What the Global Biodiversity Framework means for agriculture

Two years later than initially planned, due to the COVID-19 pandemic, world leaders adopted the Kunming-Montreal Global Biodiversity Framework (GBF). It was agreed upon at the UN Biodiversity conference held in Montreal, Canada from 7-19 December, chaired by China. The framework includes four goals and 23 targets and commits the world to halting and reversing biodiversity loss by 2030. 

The key targets for 2030 of the GBF are: 

  • Effective conservation and management of at least 30% of the world’s land, freshwater and oceans; 
  • Effective restoration on at least 30% of degraded terrestrial, inland waters, and coastal and marine ecosystems; 
  • Reduce the loss of areas of high biodiversity importance, including ecosystems of high ecological integrity, to near zero, while respecting the rights of Indigenous Peoples and local communities. 

Agriculture in the biodiversity agreement 

Even though many targets directly or indirectly concern agriculture, Target 10 specifically addresses agriculture and reads the following: “Ensure that areas under agriculture, aquaculture, fisheries and forestry are managed sustainably, in particular through the sustainable use of biodiversity, including through a substantial increase of the application of biodiversity friendly practices, such as sustainable intensification, agroecological and other innovative approaches contributing to the resilience and long-term efficiency and productivity of these production systems and to food security, conserving and restoring biodiversity and maintaining nature’s contributions to people, including ecosystem functions and services.” 

Another key aspect is the target on the reduction by half of excess nutrients, through more efficient nutrient cycling and use and reducing the overall risk posed by pesticides and highly hazardous chemicals by half as well, including through integrated pest management. 

Furthermore, the framework addresses the need to ensure that people are enabled to make sustainable consumption choices. It includes a target to cut global food waste in half and significantly reduce over consumption and waste generation.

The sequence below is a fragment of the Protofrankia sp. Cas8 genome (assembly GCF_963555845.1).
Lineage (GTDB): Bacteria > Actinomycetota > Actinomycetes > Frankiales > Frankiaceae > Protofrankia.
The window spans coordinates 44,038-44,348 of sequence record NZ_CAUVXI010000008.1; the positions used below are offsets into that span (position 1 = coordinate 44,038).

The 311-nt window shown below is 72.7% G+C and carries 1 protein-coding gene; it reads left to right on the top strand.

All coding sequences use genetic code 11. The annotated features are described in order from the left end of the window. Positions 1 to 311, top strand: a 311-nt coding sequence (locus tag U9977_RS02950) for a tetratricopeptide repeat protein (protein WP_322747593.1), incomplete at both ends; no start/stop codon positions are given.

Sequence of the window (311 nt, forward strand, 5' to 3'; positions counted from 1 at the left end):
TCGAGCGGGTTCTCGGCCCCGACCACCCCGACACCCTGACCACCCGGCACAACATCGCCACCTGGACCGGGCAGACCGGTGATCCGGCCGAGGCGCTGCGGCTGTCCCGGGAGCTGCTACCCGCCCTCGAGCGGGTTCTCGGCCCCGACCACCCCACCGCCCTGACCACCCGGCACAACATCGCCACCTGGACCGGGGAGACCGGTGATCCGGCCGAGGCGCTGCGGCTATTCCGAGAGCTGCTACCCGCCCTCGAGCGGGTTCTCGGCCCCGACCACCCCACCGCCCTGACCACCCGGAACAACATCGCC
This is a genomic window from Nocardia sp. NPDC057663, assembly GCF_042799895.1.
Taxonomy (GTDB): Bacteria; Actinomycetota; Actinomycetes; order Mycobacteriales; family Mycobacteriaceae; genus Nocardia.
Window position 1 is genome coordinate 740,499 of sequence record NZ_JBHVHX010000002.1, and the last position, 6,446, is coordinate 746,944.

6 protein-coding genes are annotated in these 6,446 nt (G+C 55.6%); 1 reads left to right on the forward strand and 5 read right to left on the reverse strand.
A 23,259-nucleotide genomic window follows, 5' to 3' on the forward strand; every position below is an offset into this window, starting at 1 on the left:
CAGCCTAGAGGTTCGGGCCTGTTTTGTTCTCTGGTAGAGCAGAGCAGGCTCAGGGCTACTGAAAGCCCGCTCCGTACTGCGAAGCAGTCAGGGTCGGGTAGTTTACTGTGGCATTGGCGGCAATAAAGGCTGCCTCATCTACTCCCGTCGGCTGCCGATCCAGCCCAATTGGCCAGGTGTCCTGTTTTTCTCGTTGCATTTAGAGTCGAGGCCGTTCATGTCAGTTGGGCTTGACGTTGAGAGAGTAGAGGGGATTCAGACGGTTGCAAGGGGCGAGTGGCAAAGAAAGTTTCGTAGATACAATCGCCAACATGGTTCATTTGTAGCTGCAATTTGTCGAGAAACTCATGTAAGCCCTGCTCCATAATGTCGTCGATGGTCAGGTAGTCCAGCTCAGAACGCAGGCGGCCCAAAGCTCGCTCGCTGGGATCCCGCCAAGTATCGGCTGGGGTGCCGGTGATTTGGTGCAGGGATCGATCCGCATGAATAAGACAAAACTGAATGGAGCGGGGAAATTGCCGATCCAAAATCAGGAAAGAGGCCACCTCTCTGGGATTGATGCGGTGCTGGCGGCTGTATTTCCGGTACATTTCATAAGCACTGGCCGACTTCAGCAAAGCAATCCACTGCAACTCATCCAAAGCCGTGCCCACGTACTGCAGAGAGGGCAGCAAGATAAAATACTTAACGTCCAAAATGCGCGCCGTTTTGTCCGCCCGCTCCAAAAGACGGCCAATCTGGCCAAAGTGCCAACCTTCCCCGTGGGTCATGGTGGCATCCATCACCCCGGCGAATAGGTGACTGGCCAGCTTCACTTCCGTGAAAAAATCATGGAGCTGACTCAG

It also includes a target on the implementation of biosafety measures in all countries to regulate, manage or control risks associated with the us and release of GMOs with likely adverse environmental impacts. 

What does the future hold for the EU? 

It is essential that countries now translate these goals into national actions and update their national plans and biodiversity strategies to deliver on the Kunming-Montreal Agreement. Only this way can we achieve the global targets to halt and reverse biodiversity loss by 2030. This is also especially important given that EU Member States are trying to delay the urgently needed EU Pesticide Regulation (SUR) which aims to reduce the use of pesticides in the EU. EU and national policies need to deliver on the agreed global goals. 

For more information on biodiversity and IFOAM Organics Europe’s work on this issue, please visit our website and contact [email protected]. Do note that we prioritise our members’ requests. 

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The work of IFOAM Organics Europe on this topic is co-financed by the LIFE programme of the European Union, under the Climate, Infrastructure and Environment Executive Agency (CINEA). This page only reflects the views of the authors and its sole responsibility lies with IFOAM Organics Europe. The CINEA is not responsible for any use that may be made of the information provided. 

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